RCMP shuns lie-detector tests for top security clearances despite federal rules

RCMP

The Canadian Press has learned the RCMP does not give lie-detector tests to employees undergoing top-level security screenings despite federal rules that require such examinations.

The revelation comes as the national police force assesses the damage from possible leaks by one of its most senior intelligence officials.

Cameron Jay Ortis, 47, faces charges of violating Canada's official-secrets law for allegedly trying to pass classified information to adversaries.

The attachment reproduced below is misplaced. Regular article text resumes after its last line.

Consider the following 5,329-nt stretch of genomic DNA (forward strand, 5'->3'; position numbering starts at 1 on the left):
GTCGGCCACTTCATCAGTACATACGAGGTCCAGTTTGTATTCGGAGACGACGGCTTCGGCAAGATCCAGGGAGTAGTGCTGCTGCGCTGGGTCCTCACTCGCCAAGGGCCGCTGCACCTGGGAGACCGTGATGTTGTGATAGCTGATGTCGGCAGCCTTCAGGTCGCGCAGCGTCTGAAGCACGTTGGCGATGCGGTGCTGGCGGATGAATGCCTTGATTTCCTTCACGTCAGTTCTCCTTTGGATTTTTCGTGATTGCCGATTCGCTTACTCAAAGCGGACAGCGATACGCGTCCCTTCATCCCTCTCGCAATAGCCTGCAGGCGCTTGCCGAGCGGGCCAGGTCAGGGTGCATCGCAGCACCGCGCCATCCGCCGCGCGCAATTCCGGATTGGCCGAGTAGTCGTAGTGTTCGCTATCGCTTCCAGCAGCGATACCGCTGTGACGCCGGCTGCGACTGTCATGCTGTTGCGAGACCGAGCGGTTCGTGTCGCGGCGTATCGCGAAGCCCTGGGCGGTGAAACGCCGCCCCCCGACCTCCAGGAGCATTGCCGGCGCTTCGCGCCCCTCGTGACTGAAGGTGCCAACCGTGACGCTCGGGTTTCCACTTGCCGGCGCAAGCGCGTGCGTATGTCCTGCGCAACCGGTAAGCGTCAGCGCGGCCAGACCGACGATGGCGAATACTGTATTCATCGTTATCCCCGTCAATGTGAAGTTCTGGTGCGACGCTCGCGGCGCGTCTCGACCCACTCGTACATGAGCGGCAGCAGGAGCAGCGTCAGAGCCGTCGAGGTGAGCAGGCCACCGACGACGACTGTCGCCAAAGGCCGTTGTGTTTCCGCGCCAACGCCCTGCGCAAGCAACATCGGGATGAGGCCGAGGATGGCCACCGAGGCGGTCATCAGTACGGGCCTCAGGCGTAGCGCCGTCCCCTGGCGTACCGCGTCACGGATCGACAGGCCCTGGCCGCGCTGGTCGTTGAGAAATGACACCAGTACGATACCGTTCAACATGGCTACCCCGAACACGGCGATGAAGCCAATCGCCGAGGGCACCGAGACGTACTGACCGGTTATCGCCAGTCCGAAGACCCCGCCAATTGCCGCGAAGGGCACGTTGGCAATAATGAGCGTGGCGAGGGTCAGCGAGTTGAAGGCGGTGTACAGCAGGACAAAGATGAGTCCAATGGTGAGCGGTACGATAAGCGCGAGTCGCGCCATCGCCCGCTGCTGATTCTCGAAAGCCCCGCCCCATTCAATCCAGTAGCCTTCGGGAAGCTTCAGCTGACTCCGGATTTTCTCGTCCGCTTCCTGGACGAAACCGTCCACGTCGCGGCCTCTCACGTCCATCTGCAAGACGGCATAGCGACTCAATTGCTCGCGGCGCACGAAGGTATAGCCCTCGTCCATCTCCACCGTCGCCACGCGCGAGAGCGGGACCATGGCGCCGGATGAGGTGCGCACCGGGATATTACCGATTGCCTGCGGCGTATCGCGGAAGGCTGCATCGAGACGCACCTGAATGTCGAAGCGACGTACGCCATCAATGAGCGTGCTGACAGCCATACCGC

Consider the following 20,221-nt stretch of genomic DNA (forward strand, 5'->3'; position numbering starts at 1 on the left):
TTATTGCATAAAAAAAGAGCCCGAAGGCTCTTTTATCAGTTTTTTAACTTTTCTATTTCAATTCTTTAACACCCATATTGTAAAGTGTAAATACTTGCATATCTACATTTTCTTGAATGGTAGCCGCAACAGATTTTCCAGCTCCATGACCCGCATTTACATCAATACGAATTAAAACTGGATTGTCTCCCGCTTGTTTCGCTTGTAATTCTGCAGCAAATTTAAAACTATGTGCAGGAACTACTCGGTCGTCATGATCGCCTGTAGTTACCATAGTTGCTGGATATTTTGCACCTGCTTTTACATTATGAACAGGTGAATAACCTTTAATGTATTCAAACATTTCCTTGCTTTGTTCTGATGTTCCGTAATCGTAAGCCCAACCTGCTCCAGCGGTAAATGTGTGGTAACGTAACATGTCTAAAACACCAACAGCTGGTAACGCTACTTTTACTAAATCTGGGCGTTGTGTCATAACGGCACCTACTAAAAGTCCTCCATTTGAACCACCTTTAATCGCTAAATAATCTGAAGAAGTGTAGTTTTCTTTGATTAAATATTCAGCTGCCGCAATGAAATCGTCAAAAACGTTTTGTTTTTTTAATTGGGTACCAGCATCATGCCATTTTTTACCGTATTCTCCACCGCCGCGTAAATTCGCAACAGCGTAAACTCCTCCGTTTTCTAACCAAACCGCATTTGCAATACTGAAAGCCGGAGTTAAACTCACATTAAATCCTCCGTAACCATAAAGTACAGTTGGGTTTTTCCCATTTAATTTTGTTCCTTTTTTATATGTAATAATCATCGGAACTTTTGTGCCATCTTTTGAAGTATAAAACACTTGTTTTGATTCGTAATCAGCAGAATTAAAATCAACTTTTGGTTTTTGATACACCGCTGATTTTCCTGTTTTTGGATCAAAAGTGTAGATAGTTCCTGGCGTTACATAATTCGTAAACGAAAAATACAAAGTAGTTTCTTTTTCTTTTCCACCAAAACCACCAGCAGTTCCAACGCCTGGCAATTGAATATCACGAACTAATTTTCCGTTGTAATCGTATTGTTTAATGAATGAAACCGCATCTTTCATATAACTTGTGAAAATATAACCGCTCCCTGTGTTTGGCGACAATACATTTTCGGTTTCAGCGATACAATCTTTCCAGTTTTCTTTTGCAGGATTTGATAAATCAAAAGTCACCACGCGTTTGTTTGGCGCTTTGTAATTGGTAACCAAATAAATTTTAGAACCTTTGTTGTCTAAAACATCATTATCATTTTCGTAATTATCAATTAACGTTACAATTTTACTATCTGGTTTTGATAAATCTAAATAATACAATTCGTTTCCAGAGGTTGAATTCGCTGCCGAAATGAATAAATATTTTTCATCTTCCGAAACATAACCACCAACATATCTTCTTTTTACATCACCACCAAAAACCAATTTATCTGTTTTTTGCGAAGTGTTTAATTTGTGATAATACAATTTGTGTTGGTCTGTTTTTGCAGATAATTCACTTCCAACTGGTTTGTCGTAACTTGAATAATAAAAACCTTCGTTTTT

At a news conference last month, RCMP Commissioner Brenda Lucki said Ortis had a valid ``top secret'' clearance, which must be renewed every five years, but he had not undergone a polygraph exam, a test that measures physiological signs such as heart rate and breathing that might indicate deception.

It turns out the RCMP does not use the polygraph for security clearances, even though a 2014 federal standard requires a lie-detector test for the highest security category, known as ``enhanced top secret.''

The category includes personnel who have access to sensitive law-enforcement or intelligence-related operational information, the sort of secrets Ortis would have been privy to as director general of the RCMP's National Intelligence Co-ordination Centre.